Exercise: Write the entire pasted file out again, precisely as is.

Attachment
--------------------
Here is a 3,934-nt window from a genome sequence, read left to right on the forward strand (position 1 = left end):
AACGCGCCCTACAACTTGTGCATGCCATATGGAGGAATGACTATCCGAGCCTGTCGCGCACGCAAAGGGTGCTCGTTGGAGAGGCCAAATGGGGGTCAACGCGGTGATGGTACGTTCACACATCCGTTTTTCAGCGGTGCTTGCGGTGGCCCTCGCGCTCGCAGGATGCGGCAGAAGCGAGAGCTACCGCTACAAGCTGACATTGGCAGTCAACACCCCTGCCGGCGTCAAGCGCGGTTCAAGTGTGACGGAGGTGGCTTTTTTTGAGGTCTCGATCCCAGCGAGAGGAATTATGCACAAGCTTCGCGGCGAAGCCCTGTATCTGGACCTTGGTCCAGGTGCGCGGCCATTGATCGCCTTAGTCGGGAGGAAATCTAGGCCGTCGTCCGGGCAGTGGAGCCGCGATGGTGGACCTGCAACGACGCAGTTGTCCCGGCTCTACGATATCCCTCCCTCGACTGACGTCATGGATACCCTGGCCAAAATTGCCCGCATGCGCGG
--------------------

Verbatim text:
Here is a 3,934-nt window from a genome sequence, read left to right on the forward strand (position 1 = left end):
AACGCGCCCTACAACTTGTGCATGCCATATGGAGGAATGACTATCCGAGCCTGTCGCGCACGCAAAGGGTGCTCGTTGGAGAGGCCAAATGGGGGTCAACGCGGTGATGGTACGTTCACACATCCGTTTTTCAGCGGTGCTTGCGGTGGCCCTCGCGCTCGCAGGATGCGGCAGAAGCGAGAGCTACCGCTACAAGCTGACATTGGCAGTCAACACCCCTGCCGGCGTCAAGCGCGGTTCAAGTGTGACGGAGGTGGCTTTTTTTGAGGTCTCGATCCCAGCGAGAGGAATTATGCACAAGCTTCGCGGCGAAGCCCTGTATCTGGACCTTGGTCCAGGTGCGCGGCCATTGATCGCCTTAGTCGGGAGGAAATCTAGGCCGTCGTCCGGGCAGTGGAGCCGCGATGGTGGACCTGCAACGACGCAGTTGTCCCGGCTCTACGATATCCCTCCCTCGACTGACGTCATGGATACCCTGGCCAAAATTGCCCGCATGCGCGG